Musicians from the Rochester Philharmonic perform at the orchestra’s March 12 concert raising funds for humanitarian assistance to Ukraine. Photo by Tyler Cervini.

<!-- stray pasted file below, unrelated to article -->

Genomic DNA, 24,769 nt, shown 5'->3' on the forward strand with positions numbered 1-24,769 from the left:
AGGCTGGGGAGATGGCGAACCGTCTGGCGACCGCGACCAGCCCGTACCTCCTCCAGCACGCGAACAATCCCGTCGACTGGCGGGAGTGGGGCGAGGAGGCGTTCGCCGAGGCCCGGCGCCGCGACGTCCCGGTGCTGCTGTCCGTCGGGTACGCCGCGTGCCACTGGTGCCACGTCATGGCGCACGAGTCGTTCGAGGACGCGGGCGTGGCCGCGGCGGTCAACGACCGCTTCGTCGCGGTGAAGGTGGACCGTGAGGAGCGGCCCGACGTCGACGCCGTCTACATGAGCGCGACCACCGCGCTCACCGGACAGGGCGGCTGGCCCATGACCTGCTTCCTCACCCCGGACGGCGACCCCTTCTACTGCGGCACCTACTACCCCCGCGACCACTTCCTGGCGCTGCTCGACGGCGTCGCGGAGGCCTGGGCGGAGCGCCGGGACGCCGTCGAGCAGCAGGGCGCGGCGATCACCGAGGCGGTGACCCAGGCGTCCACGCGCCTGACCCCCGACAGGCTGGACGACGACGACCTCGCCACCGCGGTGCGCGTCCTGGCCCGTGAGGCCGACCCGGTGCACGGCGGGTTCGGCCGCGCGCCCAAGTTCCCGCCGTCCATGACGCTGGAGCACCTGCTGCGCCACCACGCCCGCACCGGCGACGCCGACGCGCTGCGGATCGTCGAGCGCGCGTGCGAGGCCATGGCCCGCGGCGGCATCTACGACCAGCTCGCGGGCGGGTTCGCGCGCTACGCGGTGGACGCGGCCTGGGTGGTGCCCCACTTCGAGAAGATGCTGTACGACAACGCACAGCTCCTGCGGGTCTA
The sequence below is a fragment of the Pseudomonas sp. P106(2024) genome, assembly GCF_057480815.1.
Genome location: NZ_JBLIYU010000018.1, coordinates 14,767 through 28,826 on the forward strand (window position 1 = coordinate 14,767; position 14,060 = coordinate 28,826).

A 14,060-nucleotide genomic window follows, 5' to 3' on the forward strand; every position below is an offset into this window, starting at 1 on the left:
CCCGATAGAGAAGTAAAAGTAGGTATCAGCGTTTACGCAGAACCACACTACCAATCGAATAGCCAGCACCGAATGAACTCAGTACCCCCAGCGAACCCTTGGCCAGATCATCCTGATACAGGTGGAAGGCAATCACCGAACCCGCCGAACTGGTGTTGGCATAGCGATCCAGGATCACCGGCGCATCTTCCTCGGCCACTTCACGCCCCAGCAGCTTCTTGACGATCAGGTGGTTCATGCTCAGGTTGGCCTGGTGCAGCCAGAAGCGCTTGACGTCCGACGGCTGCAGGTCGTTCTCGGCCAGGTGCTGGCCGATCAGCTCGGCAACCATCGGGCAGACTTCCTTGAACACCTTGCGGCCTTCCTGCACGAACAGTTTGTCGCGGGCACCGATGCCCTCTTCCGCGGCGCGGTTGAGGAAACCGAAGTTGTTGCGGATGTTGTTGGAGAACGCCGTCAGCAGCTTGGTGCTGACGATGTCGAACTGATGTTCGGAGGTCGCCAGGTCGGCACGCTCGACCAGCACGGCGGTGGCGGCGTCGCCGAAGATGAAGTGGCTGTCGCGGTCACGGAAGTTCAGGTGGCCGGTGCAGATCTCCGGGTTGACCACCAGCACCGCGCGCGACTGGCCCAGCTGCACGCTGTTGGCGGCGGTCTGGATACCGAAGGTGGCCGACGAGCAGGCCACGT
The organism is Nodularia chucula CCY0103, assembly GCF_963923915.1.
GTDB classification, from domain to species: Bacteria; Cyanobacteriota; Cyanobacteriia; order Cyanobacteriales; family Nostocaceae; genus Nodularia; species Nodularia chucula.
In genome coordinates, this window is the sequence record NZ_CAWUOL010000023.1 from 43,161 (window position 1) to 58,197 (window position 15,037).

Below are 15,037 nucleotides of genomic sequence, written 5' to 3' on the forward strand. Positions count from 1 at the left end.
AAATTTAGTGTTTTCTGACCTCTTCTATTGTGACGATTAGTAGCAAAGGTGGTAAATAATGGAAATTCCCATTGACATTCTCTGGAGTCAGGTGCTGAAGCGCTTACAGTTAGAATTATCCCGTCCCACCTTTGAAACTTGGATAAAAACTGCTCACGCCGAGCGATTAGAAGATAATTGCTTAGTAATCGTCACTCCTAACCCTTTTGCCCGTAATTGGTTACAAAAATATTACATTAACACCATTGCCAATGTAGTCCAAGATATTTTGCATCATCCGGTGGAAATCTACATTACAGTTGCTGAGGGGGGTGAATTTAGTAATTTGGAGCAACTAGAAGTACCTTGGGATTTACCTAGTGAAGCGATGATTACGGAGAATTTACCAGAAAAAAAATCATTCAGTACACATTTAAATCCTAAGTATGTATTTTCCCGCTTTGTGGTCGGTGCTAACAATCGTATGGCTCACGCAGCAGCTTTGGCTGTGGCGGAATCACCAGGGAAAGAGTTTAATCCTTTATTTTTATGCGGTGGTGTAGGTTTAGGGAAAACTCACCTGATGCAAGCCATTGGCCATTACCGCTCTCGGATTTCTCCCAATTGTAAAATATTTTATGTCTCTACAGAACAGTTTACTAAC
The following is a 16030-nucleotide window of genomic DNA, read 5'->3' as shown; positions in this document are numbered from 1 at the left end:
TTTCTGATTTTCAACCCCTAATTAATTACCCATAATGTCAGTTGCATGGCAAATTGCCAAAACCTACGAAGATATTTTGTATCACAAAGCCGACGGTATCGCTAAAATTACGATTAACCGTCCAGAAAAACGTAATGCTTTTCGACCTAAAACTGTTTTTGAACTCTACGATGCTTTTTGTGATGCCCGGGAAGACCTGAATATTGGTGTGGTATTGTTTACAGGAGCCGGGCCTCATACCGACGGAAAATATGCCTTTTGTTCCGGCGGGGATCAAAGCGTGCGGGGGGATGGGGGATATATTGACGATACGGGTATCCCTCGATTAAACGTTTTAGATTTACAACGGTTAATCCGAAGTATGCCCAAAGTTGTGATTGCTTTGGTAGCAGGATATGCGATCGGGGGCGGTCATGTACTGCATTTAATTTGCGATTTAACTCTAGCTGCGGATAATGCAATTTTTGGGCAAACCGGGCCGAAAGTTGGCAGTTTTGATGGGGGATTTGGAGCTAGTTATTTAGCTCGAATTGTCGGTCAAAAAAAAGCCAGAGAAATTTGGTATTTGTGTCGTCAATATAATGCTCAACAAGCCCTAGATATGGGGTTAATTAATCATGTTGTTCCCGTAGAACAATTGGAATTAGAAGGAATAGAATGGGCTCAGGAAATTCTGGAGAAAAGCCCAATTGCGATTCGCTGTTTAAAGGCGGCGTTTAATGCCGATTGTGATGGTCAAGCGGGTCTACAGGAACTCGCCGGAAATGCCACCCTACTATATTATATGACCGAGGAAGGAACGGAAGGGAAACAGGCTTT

On February 24, Russia invaded Ukraine. Orchestras all over the world responded to the crisis rapidly, and showed their support for Ukraine by performing the Ukrainian National Anthem, adding compositions by Ukrainian composers, lighting their concert halls in the blue and yellow colors of the Ukraine flag, and hosting concerts to raise money for humanitarian assistance to Ukrainian citizens and refugees. Heart-rending images of music-making flooded the internet: cellist Denys Karachevtsev playing Bach in the bombed-out city of Kharkiv; the Kyiv-Classic Symphony Orchestra performing in a frigid Maidan Square in Kyiv. The war also had an immediate impact on concert programs in Europe and the U.S. Yannick Nézet-Séguin and David Robertson stepped in to conduct Vienna Philharmonic concerts at Carnegie Hall in New York and at Artis—Naples in Florida, after Russian conductor Valery Gergiev was removed from that tour. Gergiev has long publicly supported Russian President Vladimir Putin, including during the country’s military incursions in eastern Ukraine and Syria. Gergiev’s contract as principal conductor at the Munich Philharmonic was terminated, and other orchestras also severed ties with the conductor. Anna Rakitina, assistant conductor of the Boston Symphony Orchestra, stepped in to conduct two New York Philharmonic concerts originally scheduled to be led by Russian conductor Tugan Sokhiev, who resigned his positions as music director of the Bolshoi Theater in Moscow and France’s Orchestre National du Capitole in Toulouse, rather than publicly clarify his position on the war.